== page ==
Poll: 54 percent say Mueller has conflict of interest A majority of voters say special counsel Robert Mueller has a conflict of interest because of his past ties to former FBI director James Comey, according to the latest Harvard CAPS-Harris survey. When asked if Mueller has a conflict of interest "as the former head of the FBI and a friend of James Comey," 54 percent responded that the "relationship" between the two amounts to a conflict of interest, including 70 percent of Republicans, 53 percent of independents and 40 percent of Democrats.

First Charges Filed in Russia investigation – Robert Mueller to Make First

After federal agents served a search warrant on Manafort’s home in early July, prosecutors working for special counsel Robert Mueller reportedly threatened Manafort with an impending indictment.

A Grassley spokesman called Miller's comment "a baseless charge from a Democratic operative'' and said the senator has a "three-decade record of government oversight across administrations.''

Grassley also called Mueller an "honorable person" whose investigation should be allowed to "play out."

Tom Fitton, the president of Judicial Watch, has called for the Mueller probe to be shut down, saying his prosecutors are simply too biased against the president to conduct a credible investigation.

Fitton said the Justice Department and FBI "covered up'' the Strzok issue for months. "That's a scandal," he said. "Rosenstein needs to explain what he was doing, what he knew and when, and Mueller needs to explain himself as well. I think Mueller has fewer and fewer supporters in the Republican establishment, because of what he allowed to happen.''

The email released by Judicial Watch this week was sent by Andrew Weissmann, now on the Mueller team, back in January, when he was a senior Justice Department official in the criminal division. After then-acting attorney general Sally Yates was fired for instructing department employees not to defend Trump's first travel ban in court, Weissmann sent her a note saying he was "so proud and in awe'' of her. Judicial Watch said the email shows Weissmann is biased against the president.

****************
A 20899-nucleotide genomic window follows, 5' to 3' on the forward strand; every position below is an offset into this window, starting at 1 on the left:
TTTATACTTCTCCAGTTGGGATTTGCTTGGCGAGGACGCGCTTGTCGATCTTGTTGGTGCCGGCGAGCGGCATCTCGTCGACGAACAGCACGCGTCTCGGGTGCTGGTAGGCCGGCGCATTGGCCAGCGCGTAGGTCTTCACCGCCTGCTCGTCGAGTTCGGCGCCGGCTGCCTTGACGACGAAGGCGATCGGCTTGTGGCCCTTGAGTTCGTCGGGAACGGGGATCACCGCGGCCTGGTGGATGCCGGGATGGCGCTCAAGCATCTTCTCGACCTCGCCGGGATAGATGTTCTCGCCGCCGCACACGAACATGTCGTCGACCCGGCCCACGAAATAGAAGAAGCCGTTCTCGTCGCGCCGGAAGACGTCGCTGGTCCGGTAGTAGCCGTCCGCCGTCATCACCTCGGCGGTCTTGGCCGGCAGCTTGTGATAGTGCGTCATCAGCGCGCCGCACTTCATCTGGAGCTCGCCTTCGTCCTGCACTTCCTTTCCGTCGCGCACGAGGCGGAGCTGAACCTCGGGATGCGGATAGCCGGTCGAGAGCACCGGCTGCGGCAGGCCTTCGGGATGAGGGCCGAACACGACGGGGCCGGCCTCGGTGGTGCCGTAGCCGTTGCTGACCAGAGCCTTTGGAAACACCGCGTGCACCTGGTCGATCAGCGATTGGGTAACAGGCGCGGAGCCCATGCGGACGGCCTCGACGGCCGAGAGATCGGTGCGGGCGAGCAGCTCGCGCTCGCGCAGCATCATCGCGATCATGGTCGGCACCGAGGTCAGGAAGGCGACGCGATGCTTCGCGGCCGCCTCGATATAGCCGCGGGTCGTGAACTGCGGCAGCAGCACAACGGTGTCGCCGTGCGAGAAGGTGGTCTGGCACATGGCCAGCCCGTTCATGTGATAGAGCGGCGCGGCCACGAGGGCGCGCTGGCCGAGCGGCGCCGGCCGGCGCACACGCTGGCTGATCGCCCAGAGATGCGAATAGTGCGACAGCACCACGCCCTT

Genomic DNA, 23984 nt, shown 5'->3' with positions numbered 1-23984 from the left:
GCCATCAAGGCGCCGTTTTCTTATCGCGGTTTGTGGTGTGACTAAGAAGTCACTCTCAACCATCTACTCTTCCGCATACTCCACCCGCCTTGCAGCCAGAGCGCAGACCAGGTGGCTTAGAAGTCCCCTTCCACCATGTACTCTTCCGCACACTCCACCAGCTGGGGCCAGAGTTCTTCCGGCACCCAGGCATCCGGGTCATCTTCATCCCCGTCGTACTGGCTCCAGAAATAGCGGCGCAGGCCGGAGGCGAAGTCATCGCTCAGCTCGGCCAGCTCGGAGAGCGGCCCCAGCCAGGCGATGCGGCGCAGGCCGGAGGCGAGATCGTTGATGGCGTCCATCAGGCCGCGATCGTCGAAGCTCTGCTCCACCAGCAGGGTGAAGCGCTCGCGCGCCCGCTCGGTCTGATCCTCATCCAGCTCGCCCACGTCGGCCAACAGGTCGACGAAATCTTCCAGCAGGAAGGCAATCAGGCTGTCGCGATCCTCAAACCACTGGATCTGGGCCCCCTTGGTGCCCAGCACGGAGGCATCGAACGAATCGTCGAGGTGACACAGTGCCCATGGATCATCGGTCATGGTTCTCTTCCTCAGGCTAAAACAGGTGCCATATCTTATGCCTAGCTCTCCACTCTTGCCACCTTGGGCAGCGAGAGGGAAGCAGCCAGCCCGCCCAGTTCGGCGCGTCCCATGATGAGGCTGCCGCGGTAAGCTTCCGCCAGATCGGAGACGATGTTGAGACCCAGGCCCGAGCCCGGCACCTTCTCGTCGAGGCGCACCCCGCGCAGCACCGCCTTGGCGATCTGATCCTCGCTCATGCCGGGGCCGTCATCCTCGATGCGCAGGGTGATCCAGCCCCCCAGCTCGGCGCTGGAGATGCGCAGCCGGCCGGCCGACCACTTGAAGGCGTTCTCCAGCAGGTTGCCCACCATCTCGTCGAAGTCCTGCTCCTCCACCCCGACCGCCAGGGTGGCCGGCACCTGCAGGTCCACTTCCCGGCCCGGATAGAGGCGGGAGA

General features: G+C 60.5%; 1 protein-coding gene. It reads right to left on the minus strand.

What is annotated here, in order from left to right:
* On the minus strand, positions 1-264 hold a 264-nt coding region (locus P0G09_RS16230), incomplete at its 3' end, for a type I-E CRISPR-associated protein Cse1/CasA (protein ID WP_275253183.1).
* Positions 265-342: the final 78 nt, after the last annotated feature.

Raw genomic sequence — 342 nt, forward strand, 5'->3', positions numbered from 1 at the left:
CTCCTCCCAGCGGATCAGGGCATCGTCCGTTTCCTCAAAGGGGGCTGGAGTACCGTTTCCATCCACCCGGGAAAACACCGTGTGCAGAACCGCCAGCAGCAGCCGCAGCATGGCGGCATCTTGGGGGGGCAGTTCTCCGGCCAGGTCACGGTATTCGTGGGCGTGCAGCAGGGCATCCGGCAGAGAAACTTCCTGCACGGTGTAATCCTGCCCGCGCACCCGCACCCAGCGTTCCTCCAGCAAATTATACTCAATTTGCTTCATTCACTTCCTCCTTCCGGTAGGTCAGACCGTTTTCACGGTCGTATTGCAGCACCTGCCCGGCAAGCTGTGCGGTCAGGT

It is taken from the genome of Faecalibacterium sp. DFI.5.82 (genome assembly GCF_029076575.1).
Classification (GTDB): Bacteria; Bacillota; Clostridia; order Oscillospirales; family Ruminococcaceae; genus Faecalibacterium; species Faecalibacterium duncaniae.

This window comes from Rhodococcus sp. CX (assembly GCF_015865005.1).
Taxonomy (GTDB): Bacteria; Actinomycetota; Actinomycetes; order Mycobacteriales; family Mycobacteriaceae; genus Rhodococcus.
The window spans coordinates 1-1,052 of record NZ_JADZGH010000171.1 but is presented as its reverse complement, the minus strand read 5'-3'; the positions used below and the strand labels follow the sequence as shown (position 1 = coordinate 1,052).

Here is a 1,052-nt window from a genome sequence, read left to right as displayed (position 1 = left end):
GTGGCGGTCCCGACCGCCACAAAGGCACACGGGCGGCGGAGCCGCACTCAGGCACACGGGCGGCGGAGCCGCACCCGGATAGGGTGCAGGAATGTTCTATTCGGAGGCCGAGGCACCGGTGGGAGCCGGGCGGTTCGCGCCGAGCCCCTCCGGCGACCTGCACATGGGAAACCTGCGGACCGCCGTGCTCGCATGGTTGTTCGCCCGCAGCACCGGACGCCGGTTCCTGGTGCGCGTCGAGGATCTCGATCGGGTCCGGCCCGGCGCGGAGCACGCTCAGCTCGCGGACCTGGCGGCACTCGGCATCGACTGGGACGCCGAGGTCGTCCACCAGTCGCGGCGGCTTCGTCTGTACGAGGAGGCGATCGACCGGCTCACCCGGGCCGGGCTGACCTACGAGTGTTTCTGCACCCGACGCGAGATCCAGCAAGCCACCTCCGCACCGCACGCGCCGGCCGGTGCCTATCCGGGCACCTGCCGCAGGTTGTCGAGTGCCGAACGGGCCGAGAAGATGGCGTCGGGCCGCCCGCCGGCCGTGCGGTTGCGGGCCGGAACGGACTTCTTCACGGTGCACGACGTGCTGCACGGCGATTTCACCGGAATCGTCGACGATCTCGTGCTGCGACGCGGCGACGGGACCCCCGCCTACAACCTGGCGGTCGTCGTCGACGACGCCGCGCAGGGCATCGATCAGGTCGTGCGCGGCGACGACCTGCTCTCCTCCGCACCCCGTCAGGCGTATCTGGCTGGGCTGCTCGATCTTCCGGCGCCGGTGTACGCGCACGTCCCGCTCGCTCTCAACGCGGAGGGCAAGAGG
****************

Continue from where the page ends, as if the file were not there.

In Congress, an effort by a Republican lawmaker to ensure Mueller could not be abruptly fired has lost steam.

Sen. Thom Tillis (R-N.C.), who in August unveiled legislation to prevent Trump from firing Mueller without cause, said Wednesday that he felt no urgency for the Senate to take it up.

"Based on what's occurred with Flynn and some of the reports over the past week, I'm not overly concerned that we have to move quickly," Tillis said. He called his bill a "good governance" measure that lawmakers will continue to discuss.

Tillis offered a mixed review of the Mueller probe.

"Some of the questions raised about some of the people in the FBI and their behavior and possible biases make you want to go back and look at the role that they played and whether or not there was any bias that was woven into any results or observations they made," Tillis said. "But on the whole, I'm satisfied with the way it's progressing."

Senate Foreign Relations Committee Chairman Bob Corker (R-Tenn.), one of his party's most outspoken Trump critics, said he couldn't envision the president firing Mueller.

"I can't imagine him being terminated," Corker said. "To me, that would be a step too far."

As for the way the Mueller investigation is proceeding, Corker declined to opine. "I have almost no knowledge as to how it's proceeding," he said.

Trump’s legal team to meet with Mueller next week .
Lawyers for President Trump are set to meet with special counsel Robert Mueller's team next week. According to a CNN report, the president's team of private lawyers are hoping to gain insight into the special counsel's investigation into Russian meddling in the 2016 presidential campaign, and in particular, what the next steps in the pro be may be.Trump's lawyers have met with Mueller's team before. But the upcoming meeting comes after investigators have finished an initial batch of requests for interviews with White House personnel and after a number of documents have been turned over to the special counsel.